If I remember correctly, after the Sept. 11 terrorist attacks, Congress passed a succession of laws that has made it far easier for law enforcement and security officials to spy on online and other communications with or without warrants.
We already have widespread, massive abuse of National Security Letters (NSLs) – which allow the FBI, without a court order, to obtain telecommunication, financial and credit records deemed “relevant” to a government investigation. The FBI issues about 50,000 a year and an internal watchdog has repeatedly found the flagrant misuse of this power.
Here's a few clips from an excellent article in PC World on this legislation and the reaction of privacy advocates:
Tracking the private daily behavior of everyone in order to help catch a small number of child criminals is itself the noxious practice of police states. Said an attorney for the Electronic Frontier Foundation: "The data retention mandate in this bill would treat every Internet user like a criminal and threaten the online privacy and free speech rights of every American." Even more troubling is what the government would need to do in order to access this trove of private information: ask for it.
Remember, the Internet is the communication tool of choice now for political activism and organizing. Doesn't the fact that we already know how the FBI and even local law enforcement has abused the Patriot Act by monitoring peaceful protest groups and environmentalists and in some cases attempted to prevent protest activities (particularly against the war) provide us with one of the clear motives behind our ever expanding surveillance state?
This increasingly intrusive surveillance state threatens the very concept of privacy, particularly privacy as a necessary requisite for liberty, which I believe it is. With privacy comes control, with control comes at least a semblance of power. The Internet is where so much of the future of political dialogue, activism, and communication will occur...I think it would be a gross mistake to allow open access to the government...we've seen how the FBI has used such monitoring capabilities when it comes to the telephone or wireless computers.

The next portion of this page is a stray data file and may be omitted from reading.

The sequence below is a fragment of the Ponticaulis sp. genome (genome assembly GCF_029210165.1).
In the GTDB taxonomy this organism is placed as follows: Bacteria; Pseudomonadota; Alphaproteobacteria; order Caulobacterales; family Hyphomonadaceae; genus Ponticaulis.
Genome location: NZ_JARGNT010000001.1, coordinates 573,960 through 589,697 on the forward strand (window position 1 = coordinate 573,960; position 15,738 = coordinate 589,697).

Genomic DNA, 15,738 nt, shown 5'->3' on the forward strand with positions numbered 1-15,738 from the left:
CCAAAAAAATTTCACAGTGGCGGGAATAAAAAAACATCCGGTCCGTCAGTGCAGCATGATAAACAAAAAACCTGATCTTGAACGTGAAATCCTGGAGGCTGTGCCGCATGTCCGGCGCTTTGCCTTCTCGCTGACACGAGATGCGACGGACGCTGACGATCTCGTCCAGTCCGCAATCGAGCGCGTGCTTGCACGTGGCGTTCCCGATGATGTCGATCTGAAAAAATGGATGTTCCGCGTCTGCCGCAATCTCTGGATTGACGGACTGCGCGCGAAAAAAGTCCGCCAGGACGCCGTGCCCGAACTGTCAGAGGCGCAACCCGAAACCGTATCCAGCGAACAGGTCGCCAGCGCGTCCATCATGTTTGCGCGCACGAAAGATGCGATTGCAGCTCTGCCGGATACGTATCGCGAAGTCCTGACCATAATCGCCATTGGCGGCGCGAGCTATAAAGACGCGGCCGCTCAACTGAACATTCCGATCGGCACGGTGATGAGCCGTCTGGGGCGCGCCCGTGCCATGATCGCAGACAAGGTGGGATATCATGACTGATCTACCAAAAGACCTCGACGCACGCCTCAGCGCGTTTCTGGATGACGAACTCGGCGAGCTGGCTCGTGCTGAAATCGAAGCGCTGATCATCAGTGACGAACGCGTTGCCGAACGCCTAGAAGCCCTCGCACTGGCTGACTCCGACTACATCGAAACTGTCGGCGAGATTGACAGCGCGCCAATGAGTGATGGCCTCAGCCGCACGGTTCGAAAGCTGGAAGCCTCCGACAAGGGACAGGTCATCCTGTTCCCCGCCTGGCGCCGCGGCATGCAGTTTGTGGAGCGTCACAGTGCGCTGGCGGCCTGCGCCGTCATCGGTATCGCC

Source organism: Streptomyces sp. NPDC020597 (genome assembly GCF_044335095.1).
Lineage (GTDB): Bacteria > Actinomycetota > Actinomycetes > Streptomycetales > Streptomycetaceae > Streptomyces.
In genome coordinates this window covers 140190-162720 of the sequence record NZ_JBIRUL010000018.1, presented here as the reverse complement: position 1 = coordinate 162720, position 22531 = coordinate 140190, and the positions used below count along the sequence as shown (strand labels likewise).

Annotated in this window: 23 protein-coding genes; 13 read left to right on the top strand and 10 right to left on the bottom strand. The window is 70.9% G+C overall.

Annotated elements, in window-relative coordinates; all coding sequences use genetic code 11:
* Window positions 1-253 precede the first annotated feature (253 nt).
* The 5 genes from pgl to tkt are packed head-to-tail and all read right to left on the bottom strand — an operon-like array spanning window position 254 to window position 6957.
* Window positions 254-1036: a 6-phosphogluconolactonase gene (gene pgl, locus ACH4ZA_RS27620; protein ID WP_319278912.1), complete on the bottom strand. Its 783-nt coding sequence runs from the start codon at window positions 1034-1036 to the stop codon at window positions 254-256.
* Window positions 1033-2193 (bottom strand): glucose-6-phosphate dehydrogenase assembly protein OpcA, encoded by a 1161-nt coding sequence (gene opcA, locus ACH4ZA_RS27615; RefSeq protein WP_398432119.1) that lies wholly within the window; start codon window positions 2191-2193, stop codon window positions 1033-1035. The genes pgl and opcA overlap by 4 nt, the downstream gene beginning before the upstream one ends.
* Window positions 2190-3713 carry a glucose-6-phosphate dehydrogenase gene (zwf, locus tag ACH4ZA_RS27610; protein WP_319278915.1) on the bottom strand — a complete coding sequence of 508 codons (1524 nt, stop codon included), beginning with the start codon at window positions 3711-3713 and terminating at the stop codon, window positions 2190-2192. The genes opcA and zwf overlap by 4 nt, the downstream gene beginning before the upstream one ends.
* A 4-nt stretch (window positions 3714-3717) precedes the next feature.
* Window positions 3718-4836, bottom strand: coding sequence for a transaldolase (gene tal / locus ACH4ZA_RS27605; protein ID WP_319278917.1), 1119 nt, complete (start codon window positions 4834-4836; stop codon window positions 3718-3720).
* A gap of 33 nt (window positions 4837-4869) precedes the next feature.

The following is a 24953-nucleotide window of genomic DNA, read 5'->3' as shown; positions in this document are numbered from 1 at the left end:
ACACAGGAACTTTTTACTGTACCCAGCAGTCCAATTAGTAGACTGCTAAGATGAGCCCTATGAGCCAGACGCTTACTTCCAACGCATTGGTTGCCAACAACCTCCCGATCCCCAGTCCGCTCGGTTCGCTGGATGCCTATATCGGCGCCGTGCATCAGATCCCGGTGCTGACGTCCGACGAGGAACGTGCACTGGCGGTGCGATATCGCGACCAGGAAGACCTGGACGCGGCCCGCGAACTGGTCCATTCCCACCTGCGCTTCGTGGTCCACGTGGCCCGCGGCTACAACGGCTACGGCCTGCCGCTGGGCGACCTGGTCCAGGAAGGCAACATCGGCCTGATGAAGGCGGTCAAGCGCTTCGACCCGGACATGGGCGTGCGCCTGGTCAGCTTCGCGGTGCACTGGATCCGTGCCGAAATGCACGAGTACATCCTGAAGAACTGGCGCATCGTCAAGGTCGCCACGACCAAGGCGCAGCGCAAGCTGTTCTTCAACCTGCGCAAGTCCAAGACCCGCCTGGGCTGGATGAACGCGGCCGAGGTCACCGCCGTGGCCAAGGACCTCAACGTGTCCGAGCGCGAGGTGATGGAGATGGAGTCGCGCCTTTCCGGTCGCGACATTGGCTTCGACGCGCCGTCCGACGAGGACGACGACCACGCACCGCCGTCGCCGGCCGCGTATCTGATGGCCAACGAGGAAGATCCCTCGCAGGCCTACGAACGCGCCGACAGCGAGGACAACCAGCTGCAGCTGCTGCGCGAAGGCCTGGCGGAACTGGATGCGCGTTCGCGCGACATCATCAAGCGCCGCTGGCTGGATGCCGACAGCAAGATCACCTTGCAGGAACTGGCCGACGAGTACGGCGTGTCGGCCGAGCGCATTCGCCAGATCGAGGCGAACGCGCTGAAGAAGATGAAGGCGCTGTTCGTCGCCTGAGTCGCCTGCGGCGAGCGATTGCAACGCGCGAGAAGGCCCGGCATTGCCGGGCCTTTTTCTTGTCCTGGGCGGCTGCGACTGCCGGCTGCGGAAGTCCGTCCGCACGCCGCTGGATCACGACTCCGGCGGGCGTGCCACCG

I question the very premise that the government benefits from, or certainly that we need, such an all encompassing surveillance state. Remember, our military, our CIA, our spying agencies (such as NSA) are every bit corporate as they are governmental: in some cases more so. So complete is the merger that it's the same people who switch seamlessly back and forth between governmental agencies and their private "partners". This means we have not only a vast Secret Government, but one that operates with virtually no democratic accountability and is driven not by National Security concerns but by its own always-expanding private profits and need for greater control.
All this begs the question: who is really benefiting from this expanding surveillance state and why?
For those insisting that the Government must have the technological ability to eavesdrop on any and all communications in order to stop Terrorists and criminals, what are you going to do about in-person communications? By this logic, the Government should install eavesdropping devices in all private homes and public spaces, provided they promise only to listen in when the law allows them to do so (I believe there was a book written about that once). For those insisting that the Government must have the physical ability to spy on all communications, what objections could one have to such a proposal? We've developed this child-like belief that all Bad Things can be prevented -- we can be Kept Safe from all dangers -- provided we just vest enough power in the Government to protect us all. What we lose from that mentality, however, is quite vast yet rarely counted. A central value of the Internet was that it was supposed to enable the flow of information free from the surveillance and control of governmental and other authorities.